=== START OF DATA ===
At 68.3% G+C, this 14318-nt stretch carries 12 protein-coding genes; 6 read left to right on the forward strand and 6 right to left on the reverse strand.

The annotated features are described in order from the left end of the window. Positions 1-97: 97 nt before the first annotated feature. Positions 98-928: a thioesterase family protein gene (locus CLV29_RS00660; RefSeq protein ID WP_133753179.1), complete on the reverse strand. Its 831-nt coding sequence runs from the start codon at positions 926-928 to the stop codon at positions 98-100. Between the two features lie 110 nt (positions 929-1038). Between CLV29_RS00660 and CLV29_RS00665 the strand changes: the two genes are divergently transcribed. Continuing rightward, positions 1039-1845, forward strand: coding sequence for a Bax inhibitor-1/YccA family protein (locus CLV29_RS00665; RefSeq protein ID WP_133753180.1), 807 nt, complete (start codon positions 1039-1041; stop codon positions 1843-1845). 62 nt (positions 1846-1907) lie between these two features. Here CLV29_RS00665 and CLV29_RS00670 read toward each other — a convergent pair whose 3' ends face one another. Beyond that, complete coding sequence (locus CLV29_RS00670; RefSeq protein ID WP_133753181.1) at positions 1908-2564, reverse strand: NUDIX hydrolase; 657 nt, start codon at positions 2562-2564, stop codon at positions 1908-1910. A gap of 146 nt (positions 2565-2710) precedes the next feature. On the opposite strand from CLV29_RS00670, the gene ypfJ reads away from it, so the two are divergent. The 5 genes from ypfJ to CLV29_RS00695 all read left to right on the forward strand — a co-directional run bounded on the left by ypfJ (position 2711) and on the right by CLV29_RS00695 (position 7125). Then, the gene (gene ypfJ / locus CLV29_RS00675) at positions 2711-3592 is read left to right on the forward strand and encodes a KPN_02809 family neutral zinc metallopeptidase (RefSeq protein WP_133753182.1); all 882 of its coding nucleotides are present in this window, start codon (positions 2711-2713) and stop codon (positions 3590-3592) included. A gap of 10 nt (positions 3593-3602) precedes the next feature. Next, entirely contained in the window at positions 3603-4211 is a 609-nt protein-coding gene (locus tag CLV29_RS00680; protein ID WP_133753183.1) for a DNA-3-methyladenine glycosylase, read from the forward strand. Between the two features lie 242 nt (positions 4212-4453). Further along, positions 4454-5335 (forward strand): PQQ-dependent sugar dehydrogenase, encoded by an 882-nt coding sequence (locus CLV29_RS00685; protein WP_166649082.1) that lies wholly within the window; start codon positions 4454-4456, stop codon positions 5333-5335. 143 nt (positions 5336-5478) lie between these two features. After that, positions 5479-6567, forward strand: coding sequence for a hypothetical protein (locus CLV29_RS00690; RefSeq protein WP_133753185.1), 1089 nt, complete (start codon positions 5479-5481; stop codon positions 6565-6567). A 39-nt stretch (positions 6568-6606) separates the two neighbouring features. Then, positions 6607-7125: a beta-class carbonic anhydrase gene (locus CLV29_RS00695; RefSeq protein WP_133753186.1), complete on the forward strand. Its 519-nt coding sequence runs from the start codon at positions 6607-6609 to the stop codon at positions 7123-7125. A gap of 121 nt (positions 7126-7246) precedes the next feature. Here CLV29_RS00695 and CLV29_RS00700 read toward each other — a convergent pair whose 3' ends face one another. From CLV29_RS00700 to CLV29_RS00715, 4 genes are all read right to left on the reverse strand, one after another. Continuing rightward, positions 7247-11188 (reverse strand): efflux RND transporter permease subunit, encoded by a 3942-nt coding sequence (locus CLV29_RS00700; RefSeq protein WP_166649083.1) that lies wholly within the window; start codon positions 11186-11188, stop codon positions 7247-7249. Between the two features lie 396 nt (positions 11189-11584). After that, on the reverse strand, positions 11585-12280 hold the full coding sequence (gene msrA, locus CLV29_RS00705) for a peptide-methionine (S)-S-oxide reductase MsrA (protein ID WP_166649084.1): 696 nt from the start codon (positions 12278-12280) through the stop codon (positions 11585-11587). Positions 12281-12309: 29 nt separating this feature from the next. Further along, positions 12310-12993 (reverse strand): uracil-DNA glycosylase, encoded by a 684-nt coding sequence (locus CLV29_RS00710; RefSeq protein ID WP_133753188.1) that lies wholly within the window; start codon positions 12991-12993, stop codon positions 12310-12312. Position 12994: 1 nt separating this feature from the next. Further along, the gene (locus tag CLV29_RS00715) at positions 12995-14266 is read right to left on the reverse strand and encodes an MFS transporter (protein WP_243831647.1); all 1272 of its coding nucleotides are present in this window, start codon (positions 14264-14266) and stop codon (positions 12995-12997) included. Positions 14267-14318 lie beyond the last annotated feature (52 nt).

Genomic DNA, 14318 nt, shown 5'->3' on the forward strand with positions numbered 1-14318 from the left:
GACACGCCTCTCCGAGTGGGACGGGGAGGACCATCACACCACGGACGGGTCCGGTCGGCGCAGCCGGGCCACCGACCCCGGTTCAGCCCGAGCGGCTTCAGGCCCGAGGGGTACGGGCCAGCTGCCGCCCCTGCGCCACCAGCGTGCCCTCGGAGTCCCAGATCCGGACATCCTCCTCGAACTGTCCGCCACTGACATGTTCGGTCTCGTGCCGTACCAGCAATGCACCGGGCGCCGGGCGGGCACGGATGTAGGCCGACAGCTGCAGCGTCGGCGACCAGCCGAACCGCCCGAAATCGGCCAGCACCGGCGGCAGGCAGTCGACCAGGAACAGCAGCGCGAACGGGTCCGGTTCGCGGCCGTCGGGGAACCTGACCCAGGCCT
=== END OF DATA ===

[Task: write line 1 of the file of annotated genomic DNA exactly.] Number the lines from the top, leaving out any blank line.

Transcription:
At 68.3% G+C, this 14318-nt stretch carries 12 protein-coding genes; 6 read left to right on the forward strand and 6 right to left on the reverse strand.